Variation in Primary Care Service Patterns by Rural-Urban Location.

The Journal of rural health : official journal of the American Rural Health Association and the National Rural Health Care Association

PubMedID: 26376210

Weigel PA, Ullrich F, Shane DM, Mueller KJ. Variation in Primary Care Service Patterns by Rural-Urban Location. J Rural Health. 2016;.
Rural communities have disproportionately faced primary care shortages for decades in spite of policy efforts to prepare and attract primary care health professionals to practice in rural locales. Insight into how primary care physicians' service patterns in rural areas differ from those in less rural places is important to better inform recruitment strategies that target primary care providers and rural communities.

The purpose of this research is to describe how primary care physician service patterns vary by rural-urban location for a large, privately insured population. We discuss implications of service pattern variation on policy efforts to attract primary care providers to underserved rural areas.

Claims data from fully insured commercial health insurance beneficiaries were used to develop service pattern profiles for primary care providers located in 1 of 4 types of rural-urban areas in Iowa in 2009. The 4 area types are metropolitan, micropolitan, noncore area adjacent to a metro area, and noncore/nonadjacent rural area.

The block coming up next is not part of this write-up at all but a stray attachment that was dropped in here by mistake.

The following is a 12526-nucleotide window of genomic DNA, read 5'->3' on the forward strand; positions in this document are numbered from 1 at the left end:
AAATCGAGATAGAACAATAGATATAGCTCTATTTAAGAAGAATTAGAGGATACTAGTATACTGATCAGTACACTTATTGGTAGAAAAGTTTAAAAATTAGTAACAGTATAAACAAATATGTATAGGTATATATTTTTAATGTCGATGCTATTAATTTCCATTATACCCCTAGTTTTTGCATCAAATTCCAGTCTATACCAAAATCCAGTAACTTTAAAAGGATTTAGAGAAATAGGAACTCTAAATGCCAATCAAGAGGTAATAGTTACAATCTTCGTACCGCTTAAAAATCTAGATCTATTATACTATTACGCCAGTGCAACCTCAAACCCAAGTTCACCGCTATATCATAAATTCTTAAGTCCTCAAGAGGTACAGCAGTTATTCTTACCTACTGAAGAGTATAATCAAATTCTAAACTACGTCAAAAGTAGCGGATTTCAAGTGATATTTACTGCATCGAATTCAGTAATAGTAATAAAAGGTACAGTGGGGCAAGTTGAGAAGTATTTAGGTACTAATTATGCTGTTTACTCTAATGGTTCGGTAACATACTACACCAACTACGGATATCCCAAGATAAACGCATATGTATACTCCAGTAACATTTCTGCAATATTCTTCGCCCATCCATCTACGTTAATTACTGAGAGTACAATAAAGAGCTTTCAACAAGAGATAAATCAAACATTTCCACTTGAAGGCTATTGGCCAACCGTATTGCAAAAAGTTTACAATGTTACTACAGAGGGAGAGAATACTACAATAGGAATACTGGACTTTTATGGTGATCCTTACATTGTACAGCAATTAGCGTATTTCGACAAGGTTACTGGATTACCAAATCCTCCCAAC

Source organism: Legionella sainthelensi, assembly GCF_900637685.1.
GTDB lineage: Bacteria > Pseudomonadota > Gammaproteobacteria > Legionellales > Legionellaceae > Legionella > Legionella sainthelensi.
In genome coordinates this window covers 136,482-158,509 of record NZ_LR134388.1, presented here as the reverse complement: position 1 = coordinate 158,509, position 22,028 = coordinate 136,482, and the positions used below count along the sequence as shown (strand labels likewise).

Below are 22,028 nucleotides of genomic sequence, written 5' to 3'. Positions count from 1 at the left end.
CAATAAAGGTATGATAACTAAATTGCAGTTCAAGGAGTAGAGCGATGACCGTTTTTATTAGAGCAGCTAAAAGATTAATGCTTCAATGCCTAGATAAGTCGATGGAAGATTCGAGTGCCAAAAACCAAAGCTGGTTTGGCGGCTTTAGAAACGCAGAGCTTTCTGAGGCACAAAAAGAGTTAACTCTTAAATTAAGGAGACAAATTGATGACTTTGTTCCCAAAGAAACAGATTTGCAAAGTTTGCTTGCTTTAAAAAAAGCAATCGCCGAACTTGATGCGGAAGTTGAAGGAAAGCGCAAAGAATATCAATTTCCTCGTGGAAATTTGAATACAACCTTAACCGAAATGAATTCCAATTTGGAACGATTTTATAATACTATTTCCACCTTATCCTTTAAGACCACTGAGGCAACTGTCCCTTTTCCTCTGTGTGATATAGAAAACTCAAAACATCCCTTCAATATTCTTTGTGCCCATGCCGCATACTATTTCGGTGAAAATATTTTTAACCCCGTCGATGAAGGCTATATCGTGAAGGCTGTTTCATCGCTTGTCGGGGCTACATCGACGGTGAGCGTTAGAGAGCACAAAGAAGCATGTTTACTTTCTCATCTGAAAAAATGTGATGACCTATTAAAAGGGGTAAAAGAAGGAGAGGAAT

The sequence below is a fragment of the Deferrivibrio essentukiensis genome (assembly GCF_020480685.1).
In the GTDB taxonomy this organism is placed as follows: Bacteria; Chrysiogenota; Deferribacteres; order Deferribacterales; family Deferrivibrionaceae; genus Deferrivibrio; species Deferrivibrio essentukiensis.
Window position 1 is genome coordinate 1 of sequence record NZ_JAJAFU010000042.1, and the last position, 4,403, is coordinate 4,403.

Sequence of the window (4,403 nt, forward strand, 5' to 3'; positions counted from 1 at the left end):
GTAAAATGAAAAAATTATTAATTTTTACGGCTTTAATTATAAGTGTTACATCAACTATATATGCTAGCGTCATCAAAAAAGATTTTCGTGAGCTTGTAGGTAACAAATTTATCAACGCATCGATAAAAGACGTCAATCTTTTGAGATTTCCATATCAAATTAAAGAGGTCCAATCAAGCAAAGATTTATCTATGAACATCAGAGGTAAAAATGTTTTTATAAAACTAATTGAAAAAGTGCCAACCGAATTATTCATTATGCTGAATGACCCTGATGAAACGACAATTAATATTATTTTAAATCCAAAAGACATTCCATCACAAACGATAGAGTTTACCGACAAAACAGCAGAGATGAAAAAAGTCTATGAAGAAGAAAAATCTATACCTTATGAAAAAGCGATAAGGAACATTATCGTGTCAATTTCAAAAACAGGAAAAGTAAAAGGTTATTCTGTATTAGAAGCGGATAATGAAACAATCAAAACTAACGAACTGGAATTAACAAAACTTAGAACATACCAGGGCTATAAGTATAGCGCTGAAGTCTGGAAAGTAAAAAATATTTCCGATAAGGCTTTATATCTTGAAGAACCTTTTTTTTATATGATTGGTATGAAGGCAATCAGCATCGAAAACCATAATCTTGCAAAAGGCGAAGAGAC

There were differences in primary care physicians' service patterns by rural-urban area type. Physicians in nonmetropolitan areas provided relatively more care on a per physician basis than those in the metropolitan area type, as well as more surgery, maternity, emergency, and nursing facility services than metropolitan physicians.

Primary care physicians who value practicing a relatively diverse range of services may find locating in rural areas an appealing choice. Health systems and policy makers seeking to attract primary care physicians to rural areas can incorporate this reality into a recruitment strategy.